- Inclusiveness of Fee – Fees may include a basic small sound system but with relatively low fees, their gear might not be in good working condition. They also might just show up expecting you to have already rented a sound system (It’s my strong recommendation you do NOT want to get into the PA rental arena on your wedding day).
- Dress and Behaviour– Who knows? I’ve heard many horror stories about T-shirts, ripped jeans and loud obnoxious sound-checks during speeches. At best, you’ll get some guys in mis-matched unfitted shirts and black pants. I would pretty much EXPECT them to take full advantage of the bar and be drunkenly hitting on bridesmaids by the end of the night. Alcohol and music is generally what a bar band is best at putting together.
- Standard of Musicianship and Entertainment – Relatively low. Being amateur musicians they will just not have clocked up the same performance and playing time as their professional full time counter parts. Musicians who aren’t very experienced tend to “stare at their instruments or sheet music” and look bored on stage. This is just because they haven’t yet mastered the ability to play their instrument AND sing AND entertain your guests in an interactive way. It’s a subtle difference, but it can make all the difference on how much ENERGY and FUN gets out to you and your wedding guests.
- Adaptability, Flexibility & Experience – An overall lower number of live performances mean less experience in all eventualities and with that comes less knowledge as to how to deal with inevitable changes in event schedules and unforeseen circumstances. They will definitely forget something because they don’t do this regularly.
- Reliability & Customer Service – As an amateur set up you can generally expect minimal levels of customer service, at least during office hours as band members will likely have day jobs. Contracts will likely be a short email outlining some basics which may or may not cover you should any problems arise.
- Professionalism – As a hobby based band it will unlikely be run like an efficient business. Therefore should issues and problems arise there will unlikely be contingency plans in place to ensure the band are able to play no matter what.
- The Xfactor – It’s unlikely a band in this price band will have exceptional performers or exceptionally gifted lead singer(s). If they did it’s likely they’d be charging a lot more.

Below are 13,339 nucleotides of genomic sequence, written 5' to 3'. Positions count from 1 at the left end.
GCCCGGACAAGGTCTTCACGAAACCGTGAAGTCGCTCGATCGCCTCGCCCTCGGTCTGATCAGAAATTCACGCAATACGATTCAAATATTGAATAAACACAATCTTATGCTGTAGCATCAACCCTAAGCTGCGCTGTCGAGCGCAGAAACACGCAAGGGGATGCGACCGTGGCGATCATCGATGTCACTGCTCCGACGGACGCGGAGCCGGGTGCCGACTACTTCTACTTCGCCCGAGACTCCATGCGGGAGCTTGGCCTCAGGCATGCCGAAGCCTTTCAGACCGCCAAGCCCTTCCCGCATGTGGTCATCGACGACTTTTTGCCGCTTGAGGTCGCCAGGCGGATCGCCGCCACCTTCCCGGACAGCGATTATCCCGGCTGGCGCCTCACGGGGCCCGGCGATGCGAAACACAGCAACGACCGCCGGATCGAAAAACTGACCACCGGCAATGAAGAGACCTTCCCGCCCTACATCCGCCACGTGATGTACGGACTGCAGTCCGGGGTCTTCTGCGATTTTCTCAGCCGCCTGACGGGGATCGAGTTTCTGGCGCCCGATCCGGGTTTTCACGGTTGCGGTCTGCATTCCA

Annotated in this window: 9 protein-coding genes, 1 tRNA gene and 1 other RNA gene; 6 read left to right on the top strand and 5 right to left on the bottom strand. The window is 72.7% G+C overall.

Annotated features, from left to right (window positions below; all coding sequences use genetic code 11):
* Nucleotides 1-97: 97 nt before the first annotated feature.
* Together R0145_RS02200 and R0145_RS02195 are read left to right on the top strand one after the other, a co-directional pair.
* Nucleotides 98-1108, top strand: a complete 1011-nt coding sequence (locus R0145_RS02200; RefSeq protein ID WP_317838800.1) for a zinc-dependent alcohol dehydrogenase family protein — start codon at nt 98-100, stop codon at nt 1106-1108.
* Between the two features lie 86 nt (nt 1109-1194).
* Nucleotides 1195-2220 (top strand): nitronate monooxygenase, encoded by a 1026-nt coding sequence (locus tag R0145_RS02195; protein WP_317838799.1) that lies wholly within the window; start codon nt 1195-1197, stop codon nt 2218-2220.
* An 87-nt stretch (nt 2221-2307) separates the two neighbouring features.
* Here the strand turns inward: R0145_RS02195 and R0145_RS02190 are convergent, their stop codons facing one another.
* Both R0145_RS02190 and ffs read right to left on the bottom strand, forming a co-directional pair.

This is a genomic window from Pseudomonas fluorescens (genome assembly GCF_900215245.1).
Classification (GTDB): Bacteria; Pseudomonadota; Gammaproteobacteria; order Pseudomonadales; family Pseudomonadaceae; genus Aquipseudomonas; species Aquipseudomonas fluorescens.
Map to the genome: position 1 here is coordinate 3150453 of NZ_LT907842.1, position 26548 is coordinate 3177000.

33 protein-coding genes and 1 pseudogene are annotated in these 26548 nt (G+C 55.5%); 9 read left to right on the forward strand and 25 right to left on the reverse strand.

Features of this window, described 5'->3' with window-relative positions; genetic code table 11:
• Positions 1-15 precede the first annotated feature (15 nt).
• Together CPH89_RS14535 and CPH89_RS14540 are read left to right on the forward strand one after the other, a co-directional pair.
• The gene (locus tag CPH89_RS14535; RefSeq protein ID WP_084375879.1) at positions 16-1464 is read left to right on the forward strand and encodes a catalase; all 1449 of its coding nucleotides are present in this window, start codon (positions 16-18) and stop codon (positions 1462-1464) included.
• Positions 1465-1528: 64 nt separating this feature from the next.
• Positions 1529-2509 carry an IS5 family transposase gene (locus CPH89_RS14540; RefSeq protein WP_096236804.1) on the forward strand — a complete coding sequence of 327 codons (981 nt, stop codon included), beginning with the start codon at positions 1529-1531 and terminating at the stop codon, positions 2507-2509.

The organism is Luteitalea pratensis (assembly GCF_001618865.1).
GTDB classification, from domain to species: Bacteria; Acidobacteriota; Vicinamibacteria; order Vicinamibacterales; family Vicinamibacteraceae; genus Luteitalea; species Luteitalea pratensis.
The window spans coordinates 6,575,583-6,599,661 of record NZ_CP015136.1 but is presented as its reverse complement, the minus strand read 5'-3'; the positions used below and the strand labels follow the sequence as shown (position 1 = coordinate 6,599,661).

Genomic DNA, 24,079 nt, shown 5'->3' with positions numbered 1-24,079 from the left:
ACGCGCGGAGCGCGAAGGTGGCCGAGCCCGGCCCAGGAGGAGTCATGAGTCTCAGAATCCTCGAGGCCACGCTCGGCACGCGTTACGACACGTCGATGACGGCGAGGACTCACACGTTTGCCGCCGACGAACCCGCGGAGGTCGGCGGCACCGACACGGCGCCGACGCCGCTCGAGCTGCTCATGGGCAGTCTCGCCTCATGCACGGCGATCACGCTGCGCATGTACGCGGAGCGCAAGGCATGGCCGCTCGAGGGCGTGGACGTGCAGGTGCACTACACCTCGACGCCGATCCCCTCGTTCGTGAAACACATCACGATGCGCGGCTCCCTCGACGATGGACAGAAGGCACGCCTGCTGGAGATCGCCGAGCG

My personal recommendation about this category of band:
I would avoid hiring them for the biggest party you’ll ever throw. Even if you’ve seen them perform live at a pub and liked it you’re taking a huge risk by hiring the part-time “weekend warriors”.
No-shows, late-shows, obnoxious “sound-checks” during dinner, getting drunk and puking on your wedding dress are just some of the Horror Stories I’ve heard over the years. As much as I hate to say it, if you’re even thinking of hiring a band for less than $2000, you should seriously consider either a small single entertainer, duo or a DJ. Or, if you can move some of your budget around and focus more of it on entertainment you’ll be happier with what you get.
—> Why hire one or two people when you can get a whole band? Well, you’re not really getting a real band unless you’re paying a professional price, you’re just getting a bunch of guys that occasionally play together for extra money. It would be much better for you, your guests and your dance floor to have one or two professional musicians than to risk 12 amateurs ruin your wedding.
David Fraser is the founder and bandleader of DCF Wedding Music based out of Erin, Ontario. He specializes in live music that’s exciting, entertaining and engaging and has been involved in the wedding industry professionally since 2007.
DCF Wedding Music & DJ Service performs at venues in Toronto, GTA and Southern Ontario. To meet David and learn more about his services book a free consultation at https://meet.dcfweddingmusic.com. Or contact him at 1-866-710-7658 – david@dcfweddingmusic.